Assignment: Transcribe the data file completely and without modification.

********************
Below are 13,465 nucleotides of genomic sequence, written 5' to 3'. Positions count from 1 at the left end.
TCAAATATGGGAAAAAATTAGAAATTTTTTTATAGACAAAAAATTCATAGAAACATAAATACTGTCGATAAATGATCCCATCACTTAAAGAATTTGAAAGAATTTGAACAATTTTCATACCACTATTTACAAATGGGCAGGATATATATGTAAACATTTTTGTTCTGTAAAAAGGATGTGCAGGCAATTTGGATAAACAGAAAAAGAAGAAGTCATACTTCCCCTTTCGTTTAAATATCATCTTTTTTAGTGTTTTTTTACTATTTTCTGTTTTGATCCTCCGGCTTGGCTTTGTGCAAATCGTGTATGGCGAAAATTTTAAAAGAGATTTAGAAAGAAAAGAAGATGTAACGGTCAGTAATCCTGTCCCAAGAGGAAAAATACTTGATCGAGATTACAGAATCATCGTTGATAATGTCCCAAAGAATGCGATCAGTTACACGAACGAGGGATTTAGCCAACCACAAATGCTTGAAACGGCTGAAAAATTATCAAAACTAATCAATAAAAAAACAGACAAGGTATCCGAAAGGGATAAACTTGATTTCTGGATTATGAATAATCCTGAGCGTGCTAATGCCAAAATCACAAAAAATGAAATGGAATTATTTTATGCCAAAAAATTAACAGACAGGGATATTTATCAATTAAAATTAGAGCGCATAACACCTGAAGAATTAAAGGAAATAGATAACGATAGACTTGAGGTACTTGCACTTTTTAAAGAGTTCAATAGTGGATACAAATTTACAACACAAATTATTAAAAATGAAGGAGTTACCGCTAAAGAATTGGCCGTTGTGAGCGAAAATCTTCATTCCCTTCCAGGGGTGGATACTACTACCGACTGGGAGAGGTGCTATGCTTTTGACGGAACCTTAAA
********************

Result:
Below are 13,465 nucleotides of genomic sequence, written 5' to 3'. Positions count from 1 at the left end.
TCAAATATGGGAAAAAATTAGAAATTTTTTTATAGACAAAAAATTCATAGAAACATAAATACTGTCGATAAATGATCCCATCACTTAAAGAATTTGAAAGAATTTGAACAATTTTCATACCACTATTTACAAATGGGCAGGATATATATGTAAACATTTTTGTTCTGTAAAAAGGATGTGCAGGCAATTTGGATAAACAGAAAAAGAAGAAGTCATACTTCCCCTTTCGTTTAAATATCATCTTTTTTAGTGTTTTTTTACTATTTTCTGTTTTGATCCTCCGGCTTGGCTTTGTGCAAATCGTGTATGGCGAAAATTTTAAAAGAGATTTAGAAAGAAAAGAAGATGTAACGGTCAGTAATCCTGTCCCAAGAGGAAAAATACTTGATCGAGATTACAGAATCATCGTTGATAATGTCCCAAAGAATGCGATCAGTTACACGAACGAGGGATTTAGCCAACCACAAATGCTTGAAACGGCTGAAAAATTATCAAAACTAATCAATAAAAAAACAGACAAGGTATCCGAAAGGGATAAACTTGATTTCTGGATTATGAATAATCCTGAGCGTGCTAATGCCAAAATCACAAAAAATGAAATGGAATTATTTTATGCCAAAAAATTAACAGACAGGGATATTTATCAATTAAAATTAGAGCGCATAACACCTGAAGAATTAAAGGAAATAGATAACGATAGACTTGAGGTACTTGCACTTTTTAAAGAGTTCAATAGTGGATACAAATTTACAACACAAATTATTAAAAATGAAGGAGTTACCGCTAAAGAATTGGCCGTTGTGAGCGAAAATCTTCATTCCCTTCCAGGGGTGGATACTACTACCGACTGGGAGAGGTGCTATGCTTTTGACGGAACCTTAAA